Nosferatu Primogen/Sheriff Daedalus: Julianâs enforcer and spymaster, Daedalus was one of the original showâs most interesting and layered characters. I want to keep that, but make it less obvious. I want Daedalus to wear his monstrosity for the world to see, for him to embody fear, and to let no one but his fellow Nosferatu see the artistic and caring soul that he guards. Lance Henriksen is such a fantastic actor, and one with such physical presence and intensity, that no one will have a problem fearing him. He can hide himself behind an illusory mask when appropriate, but letâs make him a real Nosferatu: hideous and monstrous. His loyalty should be to the office of prince, not to Julian personally, which could provide interesting conflicts of interest on occasion. His rivalry with and hatred for Lily should be intense and dangerous.
Gangrel Primogen Cash: The clan of the beast needs to be represented as more than gypsy bikers, so letâs have some fun here. I say letâs make Cash a woman to liven up the gender balance and cast a gorgeous, athletic woman like Zuleika Robinson in the role. Let her be wild, uninhibited, dangerous â¦ and Julianâs secret lover. A sordid affair of passion that would be embarrassing to Julianâs blue blood image as well as Cashâs reputation among her scattered clan, but makes Cash fiercely protective of him. A true case of opposites attracting, there are numerous places for such a relationship to go and lots of plots for it to complicate.
Ventrue Primogen Archon Rae: First of all, Iâd change his name, since Archon is a position in the Camarilla society that might be needed. I liked Archon in the series, who was Julianâs sire/mentor and the former prince with a dark past. Iâd go with that, but deepen it. Archon is Julianâs sire, but heâs also a Ventrue prince who was forced to abdicate his throne in favor of his own âson.â Thatâs got to sting a bit. If Julian is the modern, practical Ventrue then letâs have Archon represent the old school: aristocratic, autocratic, and firmly convinced that the traditional ways are still the best. He controls various banks and brokerage houses through puppets and has ties with all the cityâs old money families. David Warner is a fantastic character actor who excels at smooth, cultured villains; which is not to say that Archon should actually be a villain, but itâs easy to perceive him that way. Which is a wonderful way to keep viewers guessing whether his advice to Julian is really meant to help him or leave him vulnerable to an internal coup.
Brujah Primogen Eddie Fiori: In the original series, Eddie Fiori was the paper tiger that Julian got to smack around in order to make him look tough. I see Eddie as an old fashioned mobster who clawed his way up from the streets, but who has become too preoccupied with maintaining his position to really do right by his clan. Still, heâs nobody to laugh at, considering that his clan controls the cityâs waterfronts, organized crime, corrupt police, gambling, and the drug trade. What he lacks in political clout, he makes up for in human influence. Someone like Clancy Brown or Eric Roberts could really make such a short-term role a lot of fun. Have him team up with Lily in an attempted coup that, though it fails, still comes close enough to shake the city to its core.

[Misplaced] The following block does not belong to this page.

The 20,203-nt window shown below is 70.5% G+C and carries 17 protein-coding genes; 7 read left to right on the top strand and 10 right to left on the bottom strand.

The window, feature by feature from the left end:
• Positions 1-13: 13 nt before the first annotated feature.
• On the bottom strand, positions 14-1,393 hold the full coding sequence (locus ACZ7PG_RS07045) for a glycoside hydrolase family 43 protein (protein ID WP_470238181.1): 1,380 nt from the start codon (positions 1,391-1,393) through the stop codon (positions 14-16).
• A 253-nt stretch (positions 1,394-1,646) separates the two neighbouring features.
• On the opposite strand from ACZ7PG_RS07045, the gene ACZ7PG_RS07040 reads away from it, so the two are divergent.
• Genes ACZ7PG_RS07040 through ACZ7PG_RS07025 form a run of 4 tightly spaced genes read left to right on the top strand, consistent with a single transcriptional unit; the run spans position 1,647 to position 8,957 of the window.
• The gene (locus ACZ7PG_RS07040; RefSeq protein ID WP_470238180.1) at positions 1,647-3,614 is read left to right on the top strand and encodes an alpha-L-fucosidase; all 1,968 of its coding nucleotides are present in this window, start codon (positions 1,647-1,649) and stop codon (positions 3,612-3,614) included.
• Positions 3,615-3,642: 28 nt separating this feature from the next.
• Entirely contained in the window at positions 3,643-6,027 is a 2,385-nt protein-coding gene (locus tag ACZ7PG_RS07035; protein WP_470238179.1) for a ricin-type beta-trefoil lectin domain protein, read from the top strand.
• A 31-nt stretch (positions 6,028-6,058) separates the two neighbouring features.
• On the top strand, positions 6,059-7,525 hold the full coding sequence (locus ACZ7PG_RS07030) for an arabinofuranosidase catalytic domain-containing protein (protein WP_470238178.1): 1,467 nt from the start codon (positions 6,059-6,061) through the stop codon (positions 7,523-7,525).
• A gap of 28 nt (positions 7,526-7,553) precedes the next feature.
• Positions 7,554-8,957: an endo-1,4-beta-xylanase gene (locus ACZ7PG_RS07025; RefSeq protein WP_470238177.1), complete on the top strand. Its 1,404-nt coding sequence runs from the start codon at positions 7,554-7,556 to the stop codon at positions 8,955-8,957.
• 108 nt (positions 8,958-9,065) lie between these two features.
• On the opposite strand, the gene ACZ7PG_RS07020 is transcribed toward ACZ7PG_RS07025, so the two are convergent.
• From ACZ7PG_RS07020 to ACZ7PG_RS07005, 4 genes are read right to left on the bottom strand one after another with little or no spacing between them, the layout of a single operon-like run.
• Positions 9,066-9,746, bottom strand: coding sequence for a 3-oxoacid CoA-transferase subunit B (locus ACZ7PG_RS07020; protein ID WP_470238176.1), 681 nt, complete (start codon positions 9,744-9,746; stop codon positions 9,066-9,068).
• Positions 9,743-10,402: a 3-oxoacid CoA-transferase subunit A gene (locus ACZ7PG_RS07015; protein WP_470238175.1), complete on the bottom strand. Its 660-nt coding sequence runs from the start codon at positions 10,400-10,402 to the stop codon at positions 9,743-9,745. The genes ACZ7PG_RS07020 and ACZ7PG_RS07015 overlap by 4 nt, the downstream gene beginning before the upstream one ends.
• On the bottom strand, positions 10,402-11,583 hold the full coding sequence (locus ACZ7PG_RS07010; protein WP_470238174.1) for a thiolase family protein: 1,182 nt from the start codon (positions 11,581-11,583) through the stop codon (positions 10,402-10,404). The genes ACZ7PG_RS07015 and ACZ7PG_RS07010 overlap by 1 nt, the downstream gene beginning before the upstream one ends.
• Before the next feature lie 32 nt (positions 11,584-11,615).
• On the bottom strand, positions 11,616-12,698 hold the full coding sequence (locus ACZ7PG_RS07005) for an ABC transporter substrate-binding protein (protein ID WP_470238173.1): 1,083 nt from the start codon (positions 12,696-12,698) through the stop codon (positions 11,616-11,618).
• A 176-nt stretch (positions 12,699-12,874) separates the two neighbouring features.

Brujah Whip Cameron: Cameron was a terrific character who appeared in the final episode of the original show, played by Titus Welliver, and embodied what a Brujah Primogen should have been from the beginning. For fun, Iâd bring back Kindred alumni Erik King of Dexter fame to play Eddie Fioriâs enforcer-turned-replacement. A modern Brujah who embodies both the rebel spirit and the desire for social justice of the Brujah clan, Cameron changes the face of the Brujah clan and tries to work to better the life of the cityâs human inhabitants. Tough, determined, and heavily-connected, he becomes the dark horse on the Primogen council who could bolster whoever he chooses to ally with.
Editor in Chief Caitlin Byrne: Caitlin was one of those annoying characters from the original show that seemed thrown in just to give Julian something (and someone) to do. In my version, Caitlin is the editor-in-chief of the cityâs largest newspaper (which also controls the local TV affiliate) and is Julianâs Ghoul. Ghouls werenât really dealt with in the original series and this is an area ripe for drama. Promised eternal youth and other benefits from drinking Julianâs blood, Caitlin flexes her power on Julianâs behalf whenever he needs a news story covered up or spun. But Caitlin wants to be more than Julianâs lackey and dreams of being Embraced by him, to the point where she starts going above and beyond her orders to serve and prove her indispensability. Played by a actress like Eliza Dushku, you can imagine how interesting and complex Caitlinâs âpsycho girlfriendâ plots could become.